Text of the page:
A lot of it is just trying to figure out how to say something. How to read. Not how to offer a reading, or even an interpretation, but a performance of a text, in the face of its unintelligibility, as if one were forced/privileged to access some other world where representation and unrepresentability were beside the point (so that the response to the terrors and chances of history were not about calculation, not bound to replicate, even in a blunted and ethically responsible way, the horrors of speculation), where new materialities of imagination were already on the other side of the logic of equivalence.
Fragmentation is also about more, an initiation of the work’s interior social life, a rending of that interiority by the outside that materializes it. The logic of the supplement is instantiated with every blur, every gliss, every melismatic torque, every twist of the drone, every turn of held syllable. I want to attend to the necessary polyphony. I don’t wanna represent anything and I don’t want to repair anything but I do wanna be here more in another way. I think, in the end, Zong! works this way but even if it doesn’t work this way I want it to work this way. I want to work it this way, in coded memory, as the history of no repair, as the ongoing event of more and less than representing.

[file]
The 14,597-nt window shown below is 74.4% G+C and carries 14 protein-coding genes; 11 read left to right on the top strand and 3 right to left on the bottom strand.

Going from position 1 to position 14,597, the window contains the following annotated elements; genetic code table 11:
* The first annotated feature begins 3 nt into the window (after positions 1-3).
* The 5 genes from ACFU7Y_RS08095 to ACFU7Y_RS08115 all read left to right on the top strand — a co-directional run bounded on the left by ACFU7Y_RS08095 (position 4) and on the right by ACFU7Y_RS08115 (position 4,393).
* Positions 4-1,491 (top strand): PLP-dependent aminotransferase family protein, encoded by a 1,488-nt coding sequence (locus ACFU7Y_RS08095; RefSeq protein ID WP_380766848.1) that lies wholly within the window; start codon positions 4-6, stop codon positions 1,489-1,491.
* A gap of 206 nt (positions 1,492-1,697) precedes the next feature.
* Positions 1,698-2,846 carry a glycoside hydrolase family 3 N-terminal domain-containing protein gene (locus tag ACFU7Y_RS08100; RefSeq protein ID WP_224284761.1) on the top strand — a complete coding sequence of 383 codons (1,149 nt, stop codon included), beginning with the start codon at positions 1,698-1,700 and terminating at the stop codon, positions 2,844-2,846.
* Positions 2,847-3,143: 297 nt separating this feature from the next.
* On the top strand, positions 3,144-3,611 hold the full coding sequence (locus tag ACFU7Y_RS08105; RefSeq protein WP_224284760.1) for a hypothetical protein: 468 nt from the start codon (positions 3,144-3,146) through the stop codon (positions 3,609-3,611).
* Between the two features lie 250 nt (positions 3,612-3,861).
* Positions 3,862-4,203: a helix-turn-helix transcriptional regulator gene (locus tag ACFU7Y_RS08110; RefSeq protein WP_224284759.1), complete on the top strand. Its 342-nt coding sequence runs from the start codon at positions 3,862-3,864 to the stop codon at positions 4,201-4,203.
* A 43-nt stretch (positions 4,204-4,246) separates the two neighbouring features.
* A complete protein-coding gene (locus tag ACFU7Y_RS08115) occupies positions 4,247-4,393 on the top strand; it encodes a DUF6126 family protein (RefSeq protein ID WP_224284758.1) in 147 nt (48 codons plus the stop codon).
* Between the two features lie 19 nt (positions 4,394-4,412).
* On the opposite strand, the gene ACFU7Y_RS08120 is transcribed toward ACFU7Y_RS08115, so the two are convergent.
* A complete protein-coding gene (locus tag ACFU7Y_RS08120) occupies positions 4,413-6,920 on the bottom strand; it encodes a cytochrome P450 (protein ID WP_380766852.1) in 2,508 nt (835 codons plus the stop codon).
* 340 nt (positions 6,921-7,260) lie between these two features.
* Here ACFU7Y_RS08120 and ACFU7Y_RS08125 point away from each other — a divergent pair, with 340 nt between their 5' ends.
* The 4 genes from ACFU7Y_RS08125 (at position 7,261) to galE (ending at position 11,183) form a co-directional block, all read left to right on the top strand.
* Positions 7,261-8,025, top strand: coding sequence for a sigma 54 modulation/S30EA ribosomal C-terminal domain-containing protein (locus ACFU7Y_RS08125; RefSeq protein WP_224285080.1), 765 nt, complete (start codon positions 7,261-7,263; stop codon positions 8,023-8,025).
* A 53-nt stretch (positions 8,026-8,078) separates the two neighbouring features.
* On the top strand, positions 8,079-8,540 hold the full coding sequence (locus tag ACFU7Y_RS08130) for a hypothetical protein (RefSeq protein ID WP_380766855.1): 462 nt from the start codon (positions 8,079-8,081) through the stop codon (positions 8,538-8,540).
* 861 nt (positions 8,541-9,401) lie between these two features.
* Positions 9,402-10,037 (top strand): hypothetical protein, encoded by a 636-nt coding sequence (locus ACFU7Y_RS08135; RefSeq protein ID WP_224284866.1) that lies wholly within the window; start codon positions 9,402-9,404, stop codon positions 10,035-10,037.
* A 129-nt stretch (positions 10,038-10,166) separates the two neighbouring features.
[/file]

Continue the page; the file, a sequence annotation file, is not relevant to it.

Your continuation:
Fred Moten lives in Los Angeles, where he teaches at the University of California, Riverside. He is author of Arkansas (Pressed Wafer); In the Break: The Aesthetics of the Black Radical Tradition (University of Minnesota Press); I ran from it but was still in it. (Cusp Books); Hughson’s Tavern (Leon Works); B Jenkins (Duke...